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Saturday, October 25, 2014

You have to pay to be in this thing?

The EU sticks the UK with an unexpected bill for $2.7 billion due to GDP revisions.

Well, I suppose you would since bureaucrats and the office buildings that house them don't pay for themselves.
Britain's membership of the European Union has been threatened by an 'appalling' demand for an extra £1.7 billion for Brussels coffers, David Cameron warned today.

In a furious rant against 'technocrats and bureaucrats without a heart or a soul', the Prime Minister insisted he would not write a cheque for the deadline of December 1.

The European Commission issued the demand after using rules dating back to 1995 and finding Britain's economy has grown faster than expected, so must pay a greater share to Brussels. To add insult to injury, France will receive a £790 million rebate because its economy is struggling.

Mr Cameron admitted he only found out about the bill yesterday, 48 hours after Chancellor George Osborne, but made clear the European Commission is at fault, adding: 'It is an appalling way to behave.' [Henry the Fifth wept.]

Via Vox Popoli.

Why would any self-respecting country agree to a supra-national arrangement like this? (Question begging: there are self-respecting Western countries.) Isn't free trade and free movement within the zone something each country could administer itself? They could send their own representatives to sit in executive session once a year to iron out administrative details. You could have a tribunal of jurists already on the payroll from their own countries to sit on a European tribunal and decide cross-border disputes.

Of course, that would mean most of your time would be spent just schlepping away as a German, French or Italian bureaucrat or judge, and you'd take the train to Brussels each year to hash out the format of ID cards or decide if a particular sales tax is an effective tariff. In practical application, you'd end up deciding very little--this is a league of sovereigns after all. Start hammering on minutiae, and the sovereigns start telling you to pound sand. But doubtless the EU bureaucrats, sitting comfortably behind NATO defenses ultimately backed by US nuclear dominance, consider themselves on the lofty heights of the imperial plane. The post-WW2 generation that spawned these bureaucratic horrors were really awful people. Technocratic, conformist, fascist living fossils.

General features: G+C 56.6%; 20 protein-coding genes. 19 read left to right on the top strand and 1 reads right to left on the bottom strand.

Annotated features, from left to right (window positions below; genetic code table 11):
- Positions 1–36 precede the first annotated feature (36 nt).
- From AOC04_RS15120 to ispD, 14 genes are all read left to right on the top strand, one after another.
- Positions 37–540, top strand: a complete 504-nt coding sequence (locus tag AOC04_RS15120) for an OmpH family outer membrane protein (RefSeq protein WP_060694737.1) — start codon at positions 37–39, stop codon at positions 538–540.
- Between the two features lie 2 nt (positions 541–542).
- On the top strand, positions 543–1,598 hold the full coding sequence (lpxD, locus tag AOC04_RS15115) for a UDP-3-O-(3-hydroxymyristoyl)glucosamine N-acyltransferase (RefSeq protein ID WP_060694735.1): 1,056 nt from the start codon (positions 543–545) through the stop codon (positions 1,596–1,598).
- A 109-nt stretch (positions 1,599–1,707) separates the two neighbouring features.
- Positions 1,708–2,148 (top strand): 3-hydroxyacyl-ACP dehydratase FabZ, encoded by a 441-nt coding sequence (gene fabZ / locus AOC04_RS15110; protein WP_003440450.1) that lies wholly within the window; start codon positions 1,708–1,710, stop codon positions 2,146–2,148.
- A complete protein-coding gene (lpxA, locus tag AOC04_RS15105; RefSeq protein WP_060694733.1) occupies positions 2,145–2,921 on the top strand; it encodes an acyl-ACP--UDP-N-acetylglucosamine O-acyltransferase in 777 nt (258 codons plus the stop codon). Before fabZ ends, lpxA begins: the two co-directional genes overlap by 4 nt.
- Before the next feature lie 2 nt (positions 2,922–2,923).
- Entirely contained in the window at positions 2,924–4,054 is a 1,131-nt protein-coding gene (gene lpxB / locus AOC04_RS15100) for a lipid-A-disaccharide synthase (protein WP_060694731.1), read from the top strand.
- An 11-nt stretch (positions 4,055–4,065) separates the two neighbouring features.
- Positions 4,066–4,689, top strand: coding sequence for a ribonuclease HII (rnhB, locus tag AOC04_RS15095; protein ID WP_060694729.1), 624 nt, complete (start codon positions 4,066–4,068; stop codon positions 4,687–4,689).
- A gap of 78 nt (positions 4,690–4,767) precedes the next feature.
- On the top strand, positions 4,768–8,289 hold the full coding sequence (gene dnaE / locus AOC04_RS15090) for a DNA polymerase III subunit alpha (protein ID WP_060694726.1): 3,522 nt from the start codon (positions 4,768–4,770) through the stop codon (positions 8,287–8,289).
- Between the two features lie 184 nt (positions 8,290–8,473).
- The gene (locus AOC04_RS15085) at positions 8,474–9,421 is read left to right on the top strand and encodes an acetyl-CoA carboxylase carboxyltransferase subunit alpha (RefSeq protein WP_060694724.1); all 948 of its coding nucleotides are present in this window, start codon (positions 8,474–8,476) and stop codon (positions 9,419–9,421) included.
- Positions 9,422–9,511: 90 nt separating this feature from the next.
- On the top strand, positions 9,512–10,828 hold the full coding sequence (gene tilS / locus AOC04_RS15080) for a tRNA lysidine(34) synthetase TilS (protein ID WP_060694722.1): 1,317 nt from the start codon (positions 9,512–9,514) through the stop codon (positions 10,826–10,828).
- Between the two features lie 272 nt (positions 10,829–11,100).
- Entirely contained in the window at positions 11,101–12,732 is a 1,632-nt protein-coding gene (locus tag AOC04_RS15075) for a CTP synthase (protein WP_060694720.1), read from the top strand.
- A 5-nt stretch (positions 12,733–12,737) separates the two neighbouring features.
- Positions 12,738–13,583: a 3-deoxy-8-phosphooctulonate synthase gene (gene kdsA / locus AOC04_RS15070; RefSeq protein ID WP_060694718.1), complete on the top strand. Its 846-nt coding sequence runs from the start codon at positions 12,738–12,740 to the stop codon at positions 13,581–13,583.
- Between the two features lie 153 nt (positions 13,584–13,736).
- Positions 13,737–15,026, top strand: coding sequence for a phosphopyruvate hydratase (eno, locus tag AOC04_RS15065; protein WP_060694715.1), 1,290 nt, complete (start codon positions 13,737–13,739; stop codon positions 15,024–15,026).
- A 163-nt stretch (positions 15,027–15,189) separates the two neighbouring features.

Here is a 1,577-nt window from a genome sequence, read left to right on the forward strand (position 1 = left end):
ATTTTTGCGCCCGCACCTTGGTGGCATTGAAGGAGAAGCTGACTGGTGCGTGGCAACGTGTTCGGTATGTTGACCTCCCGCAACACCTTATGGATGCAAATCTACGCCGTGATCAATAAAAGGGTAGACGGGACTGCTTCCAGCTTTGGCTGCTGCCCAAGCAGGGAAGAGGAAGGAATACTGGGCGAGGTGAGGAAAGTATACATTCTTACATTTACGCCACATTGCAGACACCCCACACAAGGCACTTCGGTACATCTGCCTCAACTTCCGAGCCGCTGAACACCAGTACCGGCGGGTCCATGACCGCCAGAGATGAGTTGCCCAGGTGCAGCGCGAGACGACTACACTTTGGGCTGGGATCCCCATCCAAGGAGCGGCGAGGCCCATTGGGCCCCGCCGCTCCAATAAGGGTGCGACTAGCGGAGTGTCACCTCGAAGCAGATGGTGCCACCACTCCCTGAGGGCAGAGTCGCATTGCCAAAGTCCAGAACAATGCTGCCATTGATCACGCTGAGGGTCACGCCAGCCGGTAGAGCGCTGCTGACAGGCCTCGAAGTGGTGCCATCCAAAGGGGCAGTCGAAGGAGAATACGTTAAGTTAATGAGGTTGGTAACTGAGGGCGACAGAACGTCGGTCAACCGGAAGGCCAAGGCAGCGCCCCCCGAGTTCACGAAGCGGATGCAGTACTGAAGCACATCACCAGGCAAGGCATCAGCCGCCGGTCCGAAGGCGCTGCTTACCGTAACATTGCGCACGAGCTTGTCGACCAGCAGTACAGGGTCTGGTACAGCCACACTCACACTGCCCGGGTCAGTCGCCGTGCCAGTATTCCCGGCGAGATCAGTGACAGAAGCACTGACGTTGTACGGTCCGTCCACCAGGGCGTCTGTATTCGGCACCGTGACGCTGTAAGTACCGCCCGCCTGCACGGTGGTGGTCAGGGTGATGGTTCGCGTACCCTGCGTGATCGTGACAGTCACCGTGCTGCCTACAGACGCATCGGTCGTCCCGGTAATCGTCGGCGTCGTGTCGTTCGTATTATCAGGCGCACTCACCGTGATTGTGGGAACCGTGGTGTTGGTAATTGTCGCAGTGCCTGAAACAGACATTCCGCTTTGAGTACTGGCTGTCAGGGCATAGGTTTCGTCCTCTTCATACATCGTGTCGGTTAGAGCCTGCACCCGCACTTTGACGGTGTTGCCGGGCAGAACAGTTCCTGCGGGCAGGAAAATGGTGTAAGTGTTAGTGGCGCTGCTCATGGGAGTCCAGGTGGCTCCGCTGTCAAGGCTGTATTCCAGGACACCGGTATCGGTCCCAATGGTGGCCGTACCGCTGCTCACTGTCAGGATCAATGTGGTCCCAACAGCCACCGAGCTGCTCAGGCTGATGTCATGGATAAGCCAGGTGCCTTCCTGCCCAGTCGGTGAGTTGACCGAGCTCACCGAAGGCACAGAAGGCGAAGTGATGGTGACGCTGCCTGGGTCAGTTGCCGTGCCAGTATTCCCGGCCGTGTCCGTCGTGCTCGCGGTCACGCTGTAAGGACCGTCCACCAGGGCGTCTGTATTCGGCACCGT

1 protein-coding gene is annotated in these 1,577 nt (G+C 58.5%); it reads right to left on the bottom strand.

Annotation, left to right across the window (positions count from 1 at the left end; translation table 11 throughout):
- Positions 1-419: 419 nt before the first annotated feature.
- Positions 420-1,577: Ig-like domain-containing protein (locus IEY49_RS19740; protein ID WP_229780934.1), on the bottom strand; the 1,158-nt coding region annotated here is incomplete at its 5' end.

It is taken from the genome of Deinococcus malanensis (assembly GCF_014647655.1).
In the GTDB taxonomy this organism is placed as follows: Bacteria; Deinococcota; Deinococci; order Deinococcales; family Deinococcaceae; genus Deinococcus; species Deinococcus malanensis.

The EU will probably follow the same organizational arc as the NCAA, which has wisely agreed to let its Division I members do whatever the hell they want in exchange for not being drawn and quartered in courtrooms across the US. Germany will be the most important country in Europe, notwithstanding everybody's efforts to pretend otherwise.

The Episcopal Church is another example of an organization that's scaled for no good reason. The bishops could elect one of their colleagues to be "presiding" for a term and fly to his diocese once a year to eat a really good dinner and take photographs. That all changed in the 1970's, when the Episcopal Church decided to be respectable instead of orthodox.

There's a pretty clear pattern here. These meta-level organizations are for leftist control freaks who know if they can just hijack the upper tier they can impose top down rule. But why do we put up with it? A few people just shrugging their shoulders at the same time, and the whole edifice collapses.

New label: scale.

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